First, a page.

Described herein is a method and apparatus for building a source code based on a project object model (POM) from a source control and for tracking a build environment of the source code. Plugins to complete the build as configured in the POM are downloaded from an external plugin repository. A local plugin repository is scanned to determine which plugins have already been downloaded. The local plugin repository is rescanned to determine whether any additional plugins and associated plugins POM files were downloaded during the build as build dependencies. Information of one or more referenced files is inserted into a database wherein the referenced files are identified as build dependencies. Information about the newly-built plugins and associated plugins POM files in the output directory are extracted and added to the database for use by subsequent builds.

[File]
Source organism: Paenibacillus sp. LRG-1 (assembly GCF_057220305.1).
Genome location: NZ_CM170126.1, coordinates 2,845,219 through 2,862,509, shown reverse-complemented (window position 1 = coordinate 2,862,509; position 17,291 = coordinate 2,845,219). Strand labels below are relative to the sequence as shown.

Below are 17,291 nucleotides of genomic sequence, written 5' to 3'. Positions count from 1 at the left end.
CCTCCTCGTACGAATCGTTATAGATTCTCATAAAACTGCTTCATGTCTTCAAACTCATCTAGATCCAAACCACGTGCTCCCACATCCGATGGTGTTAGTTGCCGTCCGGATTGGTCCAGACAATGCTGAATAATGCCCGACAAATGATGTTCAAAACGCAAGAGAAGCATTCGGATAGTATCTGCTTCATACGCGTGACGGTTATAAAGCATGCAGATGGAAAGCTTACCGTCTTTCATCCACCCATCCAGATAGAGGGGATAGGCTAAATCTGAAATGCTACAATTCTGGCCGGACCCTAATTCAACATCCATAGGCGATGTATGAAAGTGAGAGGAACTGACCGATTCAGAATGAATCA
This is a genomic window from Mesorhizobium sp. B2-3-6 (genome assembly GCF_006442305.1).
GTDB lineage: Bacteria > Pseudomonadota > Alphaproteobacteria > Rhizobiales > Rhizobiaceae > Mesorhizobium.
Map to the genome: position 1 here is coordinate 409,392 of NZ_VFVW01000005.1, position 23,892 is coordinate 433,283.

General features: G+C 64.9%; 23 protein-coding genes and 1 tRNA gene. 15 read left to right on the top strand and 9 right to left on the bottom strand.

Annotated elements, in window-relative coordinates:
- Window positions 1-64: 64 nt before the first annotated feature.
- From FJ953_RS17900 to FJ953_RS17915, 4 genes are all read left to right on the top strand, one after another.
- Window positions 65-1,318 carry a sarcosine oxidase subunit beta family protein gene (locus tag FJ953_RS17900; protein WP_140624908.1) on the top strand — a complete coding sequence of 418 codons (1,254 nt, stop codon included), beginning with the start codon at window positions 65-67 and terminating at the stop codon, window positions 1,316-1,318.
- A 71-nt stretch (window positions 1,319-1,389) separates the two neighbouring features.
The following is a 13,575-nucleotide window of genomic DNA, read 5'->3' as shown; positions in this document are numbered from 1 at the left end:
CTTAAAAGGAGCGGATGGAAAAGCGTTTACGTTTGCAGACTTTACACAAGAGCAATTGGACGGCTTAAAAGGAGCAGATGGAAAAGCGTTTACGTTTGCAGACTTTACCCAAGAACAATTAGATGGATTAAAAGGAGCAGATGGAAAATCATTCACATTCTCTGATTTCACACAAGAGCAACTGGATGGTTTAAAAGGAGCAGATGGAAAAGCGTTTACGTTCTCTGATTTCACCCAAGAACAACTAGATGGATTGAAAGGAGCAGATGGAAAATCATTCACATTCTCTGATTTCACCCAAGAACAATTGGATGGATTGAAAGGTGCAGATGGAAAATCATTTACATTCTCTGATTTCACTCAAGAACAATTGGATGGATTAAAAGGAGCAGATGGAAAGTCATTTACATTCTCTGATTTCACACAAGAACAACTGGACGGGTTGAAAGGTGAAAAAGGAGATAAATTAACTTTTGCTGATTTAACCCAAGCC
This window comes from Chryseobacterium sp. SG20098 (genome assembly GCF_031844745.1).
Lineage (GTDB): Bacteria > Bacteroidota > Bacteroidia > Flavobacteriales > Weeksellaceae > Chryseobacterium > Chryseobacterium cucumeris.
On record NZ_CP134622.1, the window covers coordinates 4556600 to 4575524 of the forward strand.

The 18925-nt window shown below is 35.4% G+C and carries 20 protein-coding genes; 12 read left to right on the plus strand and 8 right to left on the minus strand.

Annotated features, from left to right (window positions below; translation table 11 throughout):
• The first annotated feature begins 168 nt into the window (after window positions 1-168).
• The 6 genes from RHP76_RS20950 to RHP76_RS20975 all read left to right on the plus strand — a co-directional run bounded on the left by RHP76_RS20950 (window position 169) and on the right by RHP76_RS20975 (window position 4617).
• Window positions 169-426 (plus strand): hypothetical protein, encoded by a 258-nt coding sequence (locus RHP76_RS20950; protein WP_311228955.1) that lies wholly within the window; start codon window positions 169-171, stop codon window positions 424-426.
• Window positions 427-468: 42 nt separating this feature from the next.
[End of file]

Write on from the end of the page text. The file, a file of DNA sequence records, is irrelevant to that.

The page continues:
A Java package is a mechanism for organizing Java classes into namespaces. Java packages can be stored in compressed files called JAR files, allowing classes to download faster as a group rather than one at a time. Programmers also typically use packages to organize classes belonging to the same category or providing similar functionality. A package statement at the top of a Java source file which is common among a set of source files places a common namespace over those files. A package provides a unique namespace for the types it contains. Classes in the same package can access each other's protected members. A package can contain different types (classes, interfaces, enumerated types, annotations).